I was intrigued, and in 1987 wrote what I call a "spiral canon" as the third movement of my violin piece Cyclic Aphorisms, a canon at the major second. Then, more ambitiously, in 1990 I wrote Chicago Spiral, a nine-part triple canon also at the major 2nd, putting a postminimalist spin on Ziehn's idea. A canon is easy to perceive as such at the unison, octave, or even fifth; it's more challenging at a more distantly related interval. A canon is also easier to process aurally if the beat-interval of rhythmic imitation is something symmetrical like 4 or 8 beats, more difficult if it's 13 or 31. One thing I've realized is central to my music is that I love to fuse the simple with the incommensurable, making the listener think it ought to be easy to figure out what's going on, but keeping it just out of reach. My Ziehn-inspired spiral canons ought to be simple to figure out by ear - they're only canons, after all - but the complexity of the imitation intervals, both rhythm and pitch, keep the ear, I think, from ever quite settling into them. I also use the technique as kind of a postminimalist gradual-texture-metamorphosis generator, which is a little beyond what old Ziehn had in mind, I imagine. Paradoxically, the longer the rhythmic interval of imitation, the less gradual the changes can be made.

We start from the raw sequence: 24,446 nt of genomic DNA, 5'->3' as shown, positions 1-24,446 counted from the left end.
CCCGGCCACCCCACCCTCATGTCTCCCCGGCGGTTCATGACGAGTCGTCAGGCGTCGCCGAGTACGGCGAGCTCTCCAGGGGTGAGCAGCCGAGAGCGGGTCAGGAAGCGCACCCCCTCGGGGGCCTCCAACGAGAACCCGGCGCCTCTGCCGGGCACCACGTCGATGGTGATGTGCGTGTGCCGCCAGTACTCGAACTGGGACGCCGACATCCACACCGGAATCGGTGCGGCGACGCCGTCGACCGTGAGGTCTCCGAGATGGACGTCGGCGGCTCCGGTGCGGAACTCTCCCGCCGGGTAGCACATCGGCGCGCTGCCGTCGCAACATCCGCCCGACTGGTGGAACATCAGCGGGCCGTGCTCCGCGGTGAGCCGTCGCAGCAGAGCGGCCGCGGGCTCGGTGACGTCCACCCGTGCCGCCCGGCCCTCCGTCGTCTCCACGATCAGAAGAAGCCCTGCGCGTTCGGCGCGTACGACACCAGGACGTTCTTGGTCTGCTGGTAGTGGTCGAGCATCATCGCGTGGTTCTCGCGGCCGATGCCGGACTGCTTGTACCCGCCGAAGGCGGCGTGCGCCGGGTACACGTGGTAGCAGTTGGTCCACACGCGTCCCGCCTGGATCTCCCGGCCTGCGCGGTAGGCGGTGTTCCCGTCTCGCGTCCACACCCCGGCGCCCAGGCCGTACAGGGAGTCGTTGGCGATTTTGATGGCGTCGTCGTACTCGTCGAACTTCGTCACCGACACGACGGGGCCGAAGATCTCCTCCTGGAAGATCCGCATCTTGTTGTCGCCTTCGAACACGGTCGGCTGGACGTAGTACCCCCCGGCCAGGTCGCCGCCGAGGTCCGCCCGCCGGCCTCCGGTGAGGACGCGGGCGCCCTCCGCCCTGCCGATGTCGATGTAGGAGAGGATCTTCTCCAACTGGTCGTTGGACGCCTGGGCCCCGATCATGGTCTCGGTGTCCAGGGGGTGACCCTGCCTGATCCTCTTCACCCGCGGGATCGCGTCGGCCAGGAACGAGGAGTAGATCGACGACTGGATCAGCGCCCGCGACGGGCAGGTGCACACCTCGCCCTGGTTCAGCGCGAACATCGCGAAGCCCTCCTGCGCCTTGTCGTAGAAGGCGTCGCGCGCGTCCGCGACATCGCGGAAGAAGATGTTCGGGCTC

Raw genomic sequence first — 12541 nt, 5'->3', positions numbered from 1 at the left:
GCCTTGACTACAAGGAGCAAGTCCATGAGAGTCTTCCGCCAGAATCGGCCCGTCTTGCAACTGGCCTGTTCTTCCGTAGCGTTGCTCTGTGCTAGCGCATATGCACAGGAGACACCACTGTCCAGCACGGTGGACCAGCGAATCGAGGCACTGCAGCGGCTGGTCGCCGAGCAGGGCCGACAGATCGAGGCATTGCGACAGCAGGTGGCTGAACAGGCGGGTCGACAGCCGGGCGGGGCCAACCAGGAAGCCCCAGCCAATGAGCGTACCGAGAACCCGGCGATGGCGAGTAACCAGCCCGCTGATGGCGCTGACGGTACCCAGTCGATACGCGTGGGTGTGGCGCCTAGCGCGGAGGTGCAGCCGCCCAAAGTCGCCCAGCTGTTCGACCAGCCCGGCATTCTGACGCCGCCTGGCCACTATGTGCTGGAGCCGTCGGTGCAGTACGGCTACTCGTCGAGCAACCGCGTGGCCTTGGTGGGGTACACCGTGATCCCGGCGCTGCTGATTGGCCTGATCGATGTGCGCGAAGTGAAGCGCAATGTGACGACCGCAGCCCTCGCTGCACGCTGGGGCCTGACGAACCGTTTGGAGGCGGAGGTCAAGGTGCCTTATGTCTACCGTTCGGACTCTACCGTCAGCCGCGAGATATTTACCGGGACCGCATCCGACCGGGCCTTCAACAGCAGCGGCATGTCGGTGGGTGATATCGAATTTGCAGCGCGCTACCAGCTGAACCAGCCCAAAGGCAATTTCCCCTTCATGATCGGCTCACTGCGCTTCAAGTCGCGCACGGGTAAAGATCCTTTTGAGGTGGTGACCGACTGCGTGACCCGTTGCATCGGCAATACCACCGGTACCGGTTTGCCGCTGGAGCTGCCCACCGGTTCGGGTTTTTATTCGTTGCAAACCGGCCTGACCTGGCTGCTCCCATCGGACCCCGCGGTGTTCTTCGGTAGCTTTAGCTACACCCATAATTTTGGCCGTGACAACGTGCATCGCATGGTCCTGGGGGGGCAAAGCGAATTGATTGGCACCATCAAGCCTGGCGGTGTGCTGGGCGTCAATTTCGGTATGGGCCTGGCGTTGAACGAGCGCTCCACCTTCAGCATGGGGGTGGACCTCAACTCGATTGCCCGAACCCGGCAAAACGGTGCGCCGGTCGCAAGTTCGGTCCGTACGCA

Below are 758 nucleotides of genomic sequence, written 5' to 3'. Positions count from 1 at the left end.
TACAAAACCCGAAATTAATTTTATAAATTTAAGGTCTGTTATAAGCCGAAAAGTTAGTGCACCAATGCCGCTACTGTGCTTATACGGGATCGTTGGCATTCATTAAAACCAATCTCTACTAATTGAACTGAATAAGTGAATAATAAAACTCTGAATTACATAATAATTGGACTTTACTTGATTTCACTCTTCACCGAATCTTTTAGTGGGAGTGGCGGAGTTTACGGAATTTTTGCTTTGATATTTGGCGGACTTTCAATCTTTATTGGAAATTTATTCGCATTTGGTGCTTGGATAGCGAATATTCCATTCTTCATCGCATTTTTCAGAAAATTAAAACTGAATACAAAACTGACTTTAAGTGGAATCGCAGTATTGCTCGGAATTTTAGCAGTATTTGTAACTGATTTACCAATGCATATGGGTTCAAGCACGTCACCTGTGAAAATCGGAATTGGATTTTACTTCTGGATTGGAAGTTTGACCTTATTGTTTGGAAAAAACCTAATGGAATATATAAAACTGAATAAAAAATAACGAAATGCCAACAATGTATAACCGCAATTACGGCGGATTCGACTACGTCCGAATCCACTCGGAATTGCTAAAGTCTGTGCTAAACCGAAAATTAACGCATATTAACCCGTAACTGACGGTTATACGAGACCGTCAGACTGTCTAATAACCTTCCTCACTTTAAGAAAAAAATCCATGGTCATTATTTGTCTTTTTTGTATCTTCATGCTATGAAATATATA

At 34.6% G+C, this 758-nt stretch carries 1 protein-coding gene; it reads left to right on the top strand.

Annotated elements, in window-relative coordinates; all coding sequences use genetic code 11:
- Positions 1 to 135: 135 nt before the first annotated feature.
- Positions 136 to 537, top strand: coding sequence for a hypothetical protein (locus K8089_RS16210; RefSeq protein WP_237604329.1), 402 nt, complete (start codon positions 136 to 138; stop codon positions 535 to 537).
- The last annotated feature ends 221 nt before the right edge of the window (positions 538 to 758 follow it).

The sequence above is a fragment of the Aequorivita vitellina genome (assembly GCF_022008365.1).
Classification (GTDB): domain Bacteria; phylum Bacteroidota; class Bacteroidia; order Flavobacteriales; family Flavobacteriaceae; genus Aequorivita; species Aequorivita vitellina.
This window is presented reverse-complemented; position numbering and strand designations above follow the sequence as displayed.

And now in recent months I've written two more such canons, Hudson Spiral and Concord Spiral, both for string quartet. Along with the middle section of my orchestra piece The Disappearance of All Holy Things from this Once So Promising World, I've produced five spiral canons altogether, at the following rhythmic and pitch intervals:

Cyclic Aphorism 3: 5 beats, major 2nd ascending
Chicago Spiral: 7 beats, major 2nd descending
Disappearance: 17 beats, minor 3rd descending
Hudson Spiral: 83 beats, major 6th ascending
Concord Spiral: 19 beats, minor 7th descending

The major 6th and minor 7th are the optimal intervals for a string quartet canon; using a major 6th, the cello can play down to its low E-flat (echoed by the viola's low C string and second violin's low A), and the first violin can play down to the F# above middle C, whereas with the 7th the cello can descend to D and the first violin only to A-flat in the treble clef. Concord Spiral generated some nice passages of what sounds like tonal Webern: